Autobody Repairman Degree and Certificate Program Information

Autobody repair programs are associate-level degree programs that train students to either repair or restore body panels and exterior structural components. Learn about different program levels, courses, and careers.

Essential Information

Since they are associate-level degree programs, autobody repair programs usually take two years to complete. Short-term certificate programs, consisting of 3-8 courses, are available as well, and they usually focus solely on a student's specialty area. Graduates of certificate and associate degree programs may also take certification exams. The most popular certifications in this field are awarded by the National Institute for Automotive Service Excellence (ASE). Most ASE certification exams require applicants to have 1-2 years of work experience, though formal education can be used in lieu of real-world experience in some cases. While enrolled, students can specialize in a number of areas, including auto body, refinishing, structural repair, non-structural repair, and painting.

Autobody Repair Degree

In an autobody degree program, laboratory practice typically outweighs lecture by as much as four to one. Because programs are vocational, they are almost always based on competency. This means that students take tests that require them to perform skills in settings that emulate real-world work environments. Most courses include between three and four hours of lab time for every hour of lecture time. Classes also vary according to specialty. In addition to welding and metal repair, here are a few classes common to most programs:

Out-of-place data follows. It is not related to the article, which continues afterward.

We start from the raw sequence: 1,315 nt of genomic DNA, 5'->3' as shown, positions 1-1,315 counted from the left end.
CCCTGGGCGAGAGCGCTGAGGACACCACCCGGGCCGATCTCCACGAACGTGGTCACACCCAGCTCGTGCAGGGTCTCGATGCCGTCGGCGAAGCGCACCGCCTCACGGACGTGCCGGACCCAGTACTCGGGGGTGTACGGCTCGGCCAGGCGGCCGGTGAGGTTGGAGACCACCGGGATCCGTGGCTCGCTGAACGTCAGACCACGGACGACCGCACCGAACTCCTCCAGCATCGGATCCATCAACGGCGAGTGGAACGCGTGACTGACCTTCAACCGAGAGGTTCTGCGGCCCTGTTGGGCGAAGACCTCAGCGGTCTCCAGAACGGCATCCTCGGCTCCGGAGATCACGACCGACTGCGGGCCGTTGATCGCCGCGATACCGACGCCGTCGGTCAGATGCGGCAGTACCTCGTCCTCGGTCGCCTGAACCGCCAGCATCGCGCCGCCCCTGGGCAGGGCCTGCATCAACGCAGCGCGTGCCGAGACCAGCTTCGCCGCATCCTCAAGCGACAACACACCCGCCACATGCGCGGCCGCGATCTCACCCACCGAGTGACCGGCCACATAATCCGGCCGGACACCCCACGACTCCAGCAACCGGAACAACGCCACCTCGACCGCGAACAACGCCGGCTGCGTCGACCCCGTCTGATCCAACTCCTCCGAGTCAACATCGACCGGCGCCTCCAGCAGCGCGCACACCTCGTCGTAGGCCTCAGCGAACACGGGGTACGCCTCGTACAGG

• Rust repair
  • Refinishing
  • Structural analysis
  • Collision repair
  • Inspection
  • Paint preparation

Career Options

Graduates of autobody repair programs can work as repair technicians, glass installation technicians, welders, metal fabricators, or paint technicians. Custom painter, aftermarket part researcher, and insurance damage appraiser are some of the other available job titles. Experienced professionals can go on to own or manage repair shops.

The U.S. Bureau of Labor Statistics (BLS) listed an average 2015 yearly wage of $44,590 for autobody and related repairers. The BLS also noted that autobody and glass repairer jobs were predicted to increase 9% from 2014-2024.

Certificate and associate's degree programs in this field exist to teach students the skills needed to be autobody repairmen, with specializations in a number of areas to improve their technique with different aspects of repair.

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